Recall Notice

In the context of automotive news, the issuance of a recall notice – of late – is often 'front page,' while a carmaker's profit or loss is typically relegated to the business section, and new product announcements rarely make it out of automotive classifieds. Part of that, of course, is the notion that many recall notices are related to vehicular safety. How you get the news of a recall isn't important here; it's what you do with that news that matters most.

Prior to the issuance of a recall, a manufacturer will have identified an issue, may have made an attempt to ameliorate that issue with its supplier, and manage the corrective measures without the supervision of a governmental entity. When that strategy fails to work within an appropriate period of time, the governing agency is notified of the automaker's plan to fix the problem. The Government then signs off on that plan, and news of the recall is sent to on-record owners of the vehicle as well as appropriate news outlets. It's important to note that recalls are issued even when the statistical probability of failure is very low; we were told that as few as twenty-five occurrences in a million-vehicle population could result in a recall notice.

If the vehicle malfunction suggests a risk of injury or death, reference to that risk will be present in the owner's notice. Obviously, if the recall notice warns that the vehicle should not be driven, park it. In those instances the manufacturer should offer to have it transported to a convenient dealer for repair and/or replacement of the affected mechanism.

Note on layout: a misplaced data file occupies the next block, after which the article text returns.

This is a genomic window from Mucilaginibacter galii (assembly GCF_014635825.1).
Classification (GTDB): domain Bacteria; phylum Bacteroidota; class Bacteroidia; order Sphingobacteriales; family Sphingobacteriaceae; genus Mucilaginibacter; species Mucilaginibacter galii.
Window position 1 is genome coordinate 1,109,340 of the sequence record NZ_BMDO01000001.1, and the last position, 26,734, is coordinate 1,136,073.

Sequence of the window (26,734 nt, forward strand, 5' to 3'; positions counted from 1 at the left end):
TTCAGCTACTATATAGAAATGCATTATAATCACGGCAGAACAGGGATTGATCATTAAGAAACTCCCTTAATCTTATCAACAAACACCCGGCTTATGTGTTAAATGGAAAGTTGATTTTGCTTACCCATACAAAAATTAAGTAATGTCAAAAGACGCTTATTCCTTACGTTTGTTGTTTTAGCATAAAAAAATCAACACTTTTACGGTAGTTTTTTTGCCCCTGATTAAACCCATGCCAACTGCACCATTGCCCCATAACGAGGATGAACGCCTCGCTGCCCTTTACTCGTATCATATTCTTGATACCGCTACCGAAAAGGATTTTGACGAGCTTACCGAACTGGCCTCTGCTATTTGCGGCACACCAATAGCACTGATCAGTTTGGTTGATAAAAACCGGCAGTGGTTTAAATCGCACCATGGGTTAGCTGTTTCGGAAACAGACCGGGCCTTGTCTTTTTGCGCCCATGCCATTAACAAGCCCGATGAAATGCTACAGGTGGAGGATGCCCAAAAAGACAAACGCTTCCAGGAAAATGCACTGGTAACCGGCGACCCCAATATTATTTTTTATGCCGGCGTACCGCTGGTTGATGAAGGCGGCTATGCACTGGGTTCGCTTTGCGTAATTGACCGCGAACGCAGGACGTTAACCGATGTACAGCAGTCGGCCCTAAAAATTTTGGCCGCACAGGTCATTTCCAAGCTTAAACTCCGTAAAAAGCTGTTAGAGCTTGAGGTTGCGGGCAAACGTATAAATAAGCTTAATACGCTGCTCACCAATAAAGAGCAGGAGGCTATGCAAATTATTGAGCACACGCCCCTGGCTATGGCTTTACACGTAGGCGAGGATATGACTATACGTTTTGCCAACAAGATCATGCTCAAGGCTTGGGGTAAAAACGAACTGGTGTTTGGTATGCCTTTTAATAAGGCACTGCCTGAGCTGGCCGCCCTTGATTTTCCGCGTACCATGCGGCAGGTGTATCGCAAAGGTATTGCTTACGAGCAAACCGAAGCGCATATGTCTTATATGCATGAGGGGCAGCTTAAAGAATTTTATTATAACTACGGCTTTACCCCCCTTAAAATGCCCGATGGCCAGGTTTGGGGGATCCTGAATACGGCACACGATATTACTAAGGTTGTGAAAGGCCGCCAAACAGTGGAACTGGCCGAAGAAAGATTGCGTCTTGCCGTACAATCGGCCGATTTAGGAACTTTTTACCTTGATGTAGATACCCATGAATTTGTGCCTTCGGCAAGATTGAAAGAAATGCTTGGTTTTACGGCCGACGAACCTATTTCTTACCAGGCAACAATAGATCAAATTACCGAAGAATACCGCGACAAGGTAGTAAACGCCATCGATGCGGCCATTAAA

When in receipt of the notice – and there's not the risk of accident or injury with your vehicle's continued operation – contact your dealer, reference the notice and request a service appointment, making sure that replacement parts are in the dealer's inventory before dropping it off. If the servicing dealer requires your vehicle all day or overnight, a request for a service loaner or free rental vehicle is entirely reasonable. In the interim, attempt to avoid those circumstances described in the recall notice, i.e., if a suspension shimmy could occur at speeds above 70 mph, avoid exceeding 70 miles per hour.

When a recall notice is received, pay attention to the recall, act on the instruction, and know that in the event of a recall both the government and automaker have in mind your best interests. You never know when one small fix on your car could, at very least, save further damage to your car.

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David Boldt Began his automotive career in BMW and Saab showrooms in the 1980s, and he moved to automotive journalism in 1993. David has written for a variety of regional and national publications, and prior to joining AutoTrader, he managed media relations for a Japanese OEM.

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